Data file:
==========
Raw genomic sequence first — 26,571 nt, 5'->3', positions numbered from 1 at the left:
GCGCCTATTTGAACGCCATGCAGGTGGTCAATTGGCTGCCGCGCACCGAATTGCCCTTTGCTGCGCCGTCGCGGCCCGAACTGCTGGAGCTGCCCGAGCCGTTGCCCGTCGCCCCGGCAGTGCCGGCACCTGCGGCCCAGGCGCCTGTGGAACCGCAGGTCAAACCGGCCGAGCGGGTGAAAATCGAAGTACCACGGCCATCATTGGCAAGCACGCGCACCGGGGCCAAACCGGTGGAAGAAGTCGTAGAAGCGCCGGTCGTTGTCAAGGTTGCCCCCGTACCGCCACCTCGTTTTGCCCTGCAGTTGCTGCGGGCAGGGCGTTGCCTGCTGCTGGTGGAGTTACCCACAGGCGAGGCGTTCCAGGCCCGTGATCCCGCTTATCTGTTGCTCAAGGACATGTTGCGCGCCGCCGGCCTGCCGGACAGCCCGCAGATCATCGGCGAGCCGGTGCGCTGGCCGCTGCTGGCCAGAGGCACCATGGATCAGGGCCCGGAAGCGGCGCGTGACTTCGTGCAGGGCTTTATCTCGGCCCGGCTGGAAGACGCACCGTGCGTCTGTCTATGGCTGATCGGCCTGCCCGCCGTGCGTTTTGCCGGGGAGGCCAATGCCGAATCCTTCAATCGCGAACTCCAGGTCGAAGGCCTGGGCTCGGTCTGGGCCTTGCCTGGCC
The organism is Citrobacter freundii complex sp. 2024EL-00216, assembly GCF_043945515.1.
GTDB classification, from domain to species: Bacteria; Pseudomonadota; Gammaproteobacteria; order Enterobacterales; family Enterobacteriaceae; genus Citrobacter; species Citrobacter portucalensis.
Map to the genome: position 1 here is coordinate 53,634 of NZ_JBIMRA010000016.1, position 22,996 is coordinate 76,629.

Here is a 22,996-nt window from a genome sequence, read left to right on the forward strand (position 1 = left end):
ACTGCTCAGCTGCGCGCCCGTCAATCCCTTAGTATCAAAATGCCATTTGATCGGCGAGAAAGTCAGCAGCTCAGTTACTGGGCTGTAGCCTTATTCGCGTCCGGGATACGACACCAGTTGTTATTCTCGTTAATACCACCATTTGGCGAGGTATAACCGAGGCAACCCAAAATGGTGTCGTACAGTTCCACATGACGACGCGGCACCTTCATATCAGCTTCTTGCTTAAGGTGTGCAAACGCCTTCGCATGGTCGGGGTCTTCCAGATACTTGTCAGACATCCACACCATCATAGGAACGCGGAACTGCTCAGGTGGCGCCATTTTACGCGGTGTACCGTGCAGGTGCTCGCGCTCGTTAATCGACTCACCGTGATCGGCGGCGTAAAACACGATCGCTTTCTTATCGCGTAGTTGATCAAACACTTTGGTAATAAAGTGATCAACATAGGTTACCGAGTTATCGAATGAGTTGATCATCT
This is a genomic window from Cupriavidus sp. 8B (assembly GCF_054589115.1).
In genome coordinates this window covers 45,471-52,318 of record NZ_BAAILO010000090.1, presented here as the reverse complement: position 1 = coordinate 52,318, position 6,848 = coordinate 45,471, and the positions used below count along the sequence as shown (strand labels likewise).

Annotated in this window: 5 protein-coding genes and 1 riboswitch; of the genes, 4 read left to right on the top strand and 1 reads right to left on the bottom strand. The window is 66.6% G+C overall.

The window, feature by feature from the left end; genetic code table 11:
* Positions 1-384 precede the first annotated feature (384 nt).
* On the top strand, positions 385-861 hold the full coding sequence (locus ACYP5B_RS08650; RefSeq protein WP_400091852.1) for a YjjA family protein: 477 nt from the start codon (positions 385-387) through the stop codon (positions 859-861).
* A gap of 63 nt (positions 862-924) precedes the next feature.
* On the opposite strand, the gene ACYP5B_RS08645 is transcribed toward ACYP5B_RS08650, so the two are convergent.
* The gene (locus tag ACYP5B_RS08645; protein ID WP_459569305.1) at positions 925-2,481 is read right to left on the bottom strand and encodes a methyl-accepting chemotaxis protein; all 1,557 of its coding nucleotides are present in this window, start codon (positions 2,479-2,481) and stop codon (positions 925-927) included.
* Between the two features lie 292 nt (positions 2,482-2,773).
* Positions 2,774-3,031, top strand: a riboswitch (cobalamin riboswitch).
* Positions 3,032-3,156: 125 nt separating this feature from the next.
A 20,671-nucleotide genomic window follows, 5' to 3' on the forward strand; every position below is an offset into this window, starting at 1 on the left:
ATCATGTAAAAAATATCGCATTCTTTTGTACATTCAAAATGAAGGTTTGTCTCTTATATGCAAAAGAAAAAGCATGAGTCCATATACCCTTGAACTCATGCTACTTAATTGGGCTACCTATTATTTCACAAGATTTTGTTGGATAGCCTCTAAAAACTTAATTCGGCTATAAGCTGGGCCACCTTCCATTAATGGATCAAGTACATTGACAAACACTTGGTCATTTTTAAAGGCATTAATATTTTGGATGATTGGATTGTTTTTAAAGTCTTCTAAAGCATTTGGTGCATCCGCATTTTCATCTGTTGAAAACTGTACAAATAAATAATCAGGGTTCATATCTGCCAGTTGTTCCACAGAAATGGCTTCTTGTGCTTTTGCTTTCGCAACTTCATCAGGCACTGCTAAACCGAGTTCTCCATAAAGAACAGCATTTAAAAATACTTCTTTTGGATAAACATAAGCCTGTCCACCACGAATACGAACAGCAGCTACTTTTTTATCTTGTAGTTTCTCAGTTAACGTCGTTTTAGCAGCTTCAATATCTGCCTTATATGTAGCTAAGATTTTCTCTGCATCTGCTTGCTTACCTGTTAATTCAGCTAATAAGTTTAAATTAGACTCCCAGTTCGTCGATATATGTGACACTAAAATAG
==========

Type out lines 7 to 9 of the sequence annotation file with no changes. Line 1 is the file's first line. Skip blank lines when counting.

ACTGCTCAGCTGCGCGCCCGTCAATCCCTTAGTATCAAAATGCCATTTGATCGGCGAGAAAGTCAGCAGCTCAGTTACTGGGCTGTAGCCTTATTCGCGTCCGGGATACGACACCAGTTGTTATTCTCGTTAATACCACCATTTGGCGAGGTATAACCGAGGCAACCCAAAATGGTGTCGTACAGTTCCACATGACGACGCGGCACCTTCATATCAGCTTCTTGCTTAAGGTGTGCAAACGCCTTCGCATGGTCGGGGTCTTCCAGATACTTGTCAGACATCCACACCATCATAGGAACGCGGAACTGCTCAGGTGGCGCCATTTTACGCGGTGTACCGTGCAGGTGCTCGCGCTCGTTAATCGACTCACCGTGATCGGCGGCGTAAAACACGATCGCTTTCTTATCGCGTAGTTGATCAAACACTTTGGTAATAAAGTGATCAACATAGGTTACCGAGTTATCGAATGAGTTGATCATCT
This is a genomic window from Cupriavidus sp. 8B (assembly GCF_054589115.1).
In genome coordinates this window covers 45,471-52,318 of record NZ_BAAILO010000090.1, presented here as the reverse complement: position 1 = coordinate 52,318, position 6,848 = coordinate 45,471, and the positions used below count along the sequence as shown (strand labels likewise).